A federal judge on Friday struck down part of Minnesota’s landmark renewable energy law after North Dakota had sued, saying the law violates the Commerce Clause of the U.S. Constitution.
Minnesota’s Next Generation Energy Act, which passed in 2007 with bipartisan support, says in part that utilities may not import additional coal-generated electricity into the state unless they offset the carbon emissions that contribute to climate change.
North Dakota officials had challenged that part of the law in court, arguing that North Dakota utilities generate electricity for thousands of Minnesota customers. They said Minnesota’s law attempted to regulate interstate commerce and that only the federal government can regulate the wholesale energy market.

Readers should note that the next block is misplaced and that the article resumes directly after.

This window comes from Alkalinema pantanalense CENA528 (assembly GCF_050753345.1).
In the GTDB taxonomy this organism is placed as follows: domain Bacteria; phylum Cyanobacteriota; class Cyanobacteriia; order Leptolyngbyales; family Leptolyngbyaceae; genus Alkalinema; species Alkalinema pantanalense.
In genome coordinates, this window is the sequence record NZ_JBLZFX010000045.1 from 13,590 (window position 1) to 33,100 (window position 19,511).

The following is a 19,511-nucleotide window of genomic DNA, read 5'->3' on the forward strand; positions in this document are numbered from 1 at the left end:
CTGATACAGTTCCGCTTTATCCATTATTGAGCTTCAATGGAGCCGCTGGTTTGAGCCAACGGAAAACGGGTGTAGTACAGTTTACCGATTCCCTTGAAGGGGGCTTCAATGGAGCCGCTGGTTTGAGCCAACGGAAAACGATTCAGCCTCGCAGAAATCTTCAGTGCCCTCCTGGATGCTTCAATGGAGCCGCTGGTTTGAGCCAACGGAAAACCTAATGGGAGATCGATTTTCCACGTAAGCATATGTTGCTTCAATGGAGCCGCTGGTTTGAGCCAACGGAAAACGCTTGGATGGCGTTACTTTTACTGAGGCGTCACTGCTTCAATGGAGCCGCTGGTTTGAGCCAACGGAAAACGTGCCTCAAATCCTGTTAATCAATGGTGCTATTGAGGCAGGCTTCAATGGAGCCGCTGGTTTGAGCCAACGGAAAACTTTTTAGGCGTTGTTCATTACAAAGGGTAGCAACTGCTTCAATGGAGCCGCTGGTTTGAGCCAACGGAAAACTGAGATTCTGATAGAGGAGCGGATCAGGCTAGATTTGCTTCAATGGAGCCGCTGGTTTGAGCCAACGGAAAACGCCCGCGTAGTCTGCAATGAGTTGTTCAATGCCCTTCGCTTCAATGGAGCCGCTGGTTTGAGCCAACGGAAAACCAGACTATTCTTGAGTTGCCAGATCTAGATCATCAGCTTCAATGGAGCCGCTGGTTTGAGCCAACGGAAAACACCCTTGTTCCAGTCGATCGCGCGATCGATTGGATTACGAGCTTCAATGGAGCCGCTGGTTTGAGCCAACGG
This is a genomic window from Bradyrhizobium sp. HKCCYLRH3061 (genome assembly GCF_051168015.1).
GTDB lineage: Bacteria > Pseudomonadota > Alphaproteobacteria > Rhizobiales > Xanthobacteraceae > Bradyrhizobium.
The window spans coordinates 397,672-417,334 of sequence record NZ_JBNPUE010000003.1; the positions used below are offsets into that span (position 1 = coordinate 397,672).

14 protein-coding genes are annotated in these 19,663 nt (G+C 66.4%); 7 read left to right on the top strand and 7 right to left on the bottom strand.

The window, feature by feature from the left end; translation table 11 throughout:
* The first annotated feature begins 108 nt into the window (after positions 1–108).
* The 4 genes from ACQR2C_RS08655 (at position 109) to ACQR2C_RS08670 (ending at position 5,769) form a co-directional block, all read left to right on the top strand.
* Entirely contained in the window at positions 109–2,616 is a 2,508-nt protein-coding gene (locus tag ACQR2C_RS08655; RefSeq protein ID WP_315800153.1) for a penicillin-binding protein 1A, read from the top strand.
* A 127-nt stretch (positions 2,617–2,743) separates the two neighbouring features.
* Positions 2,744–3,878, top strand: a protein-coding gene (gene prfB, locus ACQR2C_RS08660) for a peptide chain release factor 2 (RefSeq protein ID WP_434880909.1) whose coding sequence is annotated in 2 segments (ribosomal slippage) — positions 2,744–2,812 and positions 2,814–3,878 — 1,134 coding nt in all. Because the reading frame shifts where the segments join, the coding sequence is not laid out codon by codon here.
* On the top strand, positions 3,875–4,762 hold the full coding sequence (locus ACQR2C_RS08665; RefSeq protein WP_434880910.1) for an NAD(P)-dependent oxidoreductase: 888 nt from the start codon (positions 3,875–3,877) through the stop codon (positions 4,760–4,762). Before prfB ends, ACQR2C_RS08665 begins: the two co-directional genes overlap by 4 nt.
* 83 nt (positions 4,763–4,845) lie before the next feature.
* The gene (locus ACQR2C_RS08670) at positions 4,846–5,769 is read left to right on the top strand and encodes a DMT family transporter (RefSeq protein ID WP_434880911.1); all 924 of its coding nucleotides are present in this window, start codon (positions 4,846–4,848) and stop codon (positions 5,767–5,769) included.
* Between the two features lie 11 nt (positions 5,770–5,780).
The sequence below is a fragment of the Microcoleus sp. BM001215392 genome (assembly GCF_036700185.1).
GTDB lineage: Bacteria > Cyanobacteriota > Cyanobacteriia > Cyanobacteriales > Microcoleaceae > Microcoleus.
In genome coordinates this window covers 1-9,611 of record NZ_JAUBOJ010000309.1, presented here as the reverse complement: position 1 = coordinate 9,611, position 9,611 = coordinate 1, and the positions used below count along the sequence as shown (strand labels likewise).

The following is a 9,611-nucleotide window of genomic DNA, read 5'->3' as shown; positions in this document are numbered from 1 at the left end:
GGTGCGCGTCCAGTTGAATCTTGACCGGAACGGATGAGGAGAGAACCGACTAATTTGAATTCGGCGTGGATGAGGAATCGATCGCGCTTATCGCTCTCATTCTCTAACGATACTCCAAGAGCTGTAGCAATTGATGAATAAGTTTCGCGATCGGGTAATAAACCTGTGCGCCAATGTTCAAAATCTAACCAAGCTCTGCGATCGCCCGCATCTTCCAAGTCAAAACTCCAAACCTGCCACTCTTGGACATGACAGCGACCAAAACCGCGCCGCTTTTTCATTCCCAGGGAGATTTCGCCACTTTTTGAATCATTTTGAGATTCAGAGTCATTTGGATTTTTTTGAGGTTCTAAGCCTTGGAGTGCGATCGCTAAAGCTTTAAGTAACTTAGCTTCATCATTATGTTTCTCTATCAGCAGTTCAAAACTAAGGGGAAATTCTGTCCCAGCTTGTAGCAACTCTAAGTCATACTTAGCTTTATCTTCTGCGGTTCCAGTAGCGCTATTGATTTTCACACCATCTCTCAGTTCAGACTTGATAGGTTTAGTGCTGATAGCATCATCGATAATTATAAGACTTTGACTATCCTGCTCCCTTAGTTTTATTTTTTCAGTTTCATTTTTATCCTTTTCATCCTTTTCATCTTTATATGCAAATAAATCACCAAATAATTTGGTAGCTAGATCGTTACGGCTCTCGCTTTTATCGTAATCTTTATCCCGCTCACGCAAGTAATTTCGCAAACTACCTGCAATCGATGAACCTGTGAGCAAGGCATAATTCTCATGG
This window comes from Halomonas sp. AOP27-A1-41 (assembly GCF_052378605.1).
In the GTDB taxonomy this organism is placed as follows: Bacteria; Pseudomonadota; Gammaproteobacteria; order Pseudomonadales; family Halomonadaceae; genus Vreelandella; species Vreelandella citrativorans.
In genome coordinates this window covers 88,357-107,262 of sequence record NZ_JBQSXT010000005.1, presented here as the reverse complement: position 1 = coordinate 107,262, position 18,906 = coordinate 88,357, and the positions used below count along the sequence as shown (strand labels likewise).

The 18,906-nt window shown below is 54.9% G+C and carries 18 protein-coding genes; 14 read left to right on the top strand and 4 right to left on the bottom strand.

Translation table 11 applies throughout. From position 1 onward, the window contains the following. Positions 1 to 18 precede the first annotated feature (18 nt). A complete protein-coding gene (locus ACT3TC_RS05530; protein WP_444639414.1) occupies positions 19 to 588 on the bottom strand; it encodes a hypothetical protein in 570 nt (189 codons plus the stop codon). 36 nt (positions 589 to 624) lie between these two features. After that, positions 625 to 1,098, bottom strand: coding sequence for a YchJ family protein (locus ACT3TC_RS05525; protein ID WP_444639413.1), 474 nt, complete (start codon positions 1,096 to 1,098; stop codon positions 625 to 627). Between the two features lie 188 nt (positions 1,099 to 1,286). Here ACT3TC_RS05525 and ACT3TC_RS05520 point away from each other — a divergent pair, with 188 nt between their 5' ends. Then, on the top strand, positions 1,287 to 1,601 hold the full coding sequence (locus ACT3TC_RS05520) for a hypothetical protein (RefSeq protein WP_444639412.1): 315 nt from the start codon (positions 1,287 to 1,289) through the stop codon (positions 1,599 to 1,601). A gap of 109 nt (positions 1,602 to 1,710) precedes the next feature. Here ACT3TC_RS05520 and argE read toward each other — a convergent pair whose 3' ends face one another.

U.S. District Judge Susan Richard Nelson agreed. “While the state of Minnesota’s goals in enacting [the law] may have been admirable, Minnesota has projected its legislation into other states and directly regulated commerce therein,” she wrote in a 48-page opinion.
Nelson ordered Minnesota officials to stop enforcing that part of the law.
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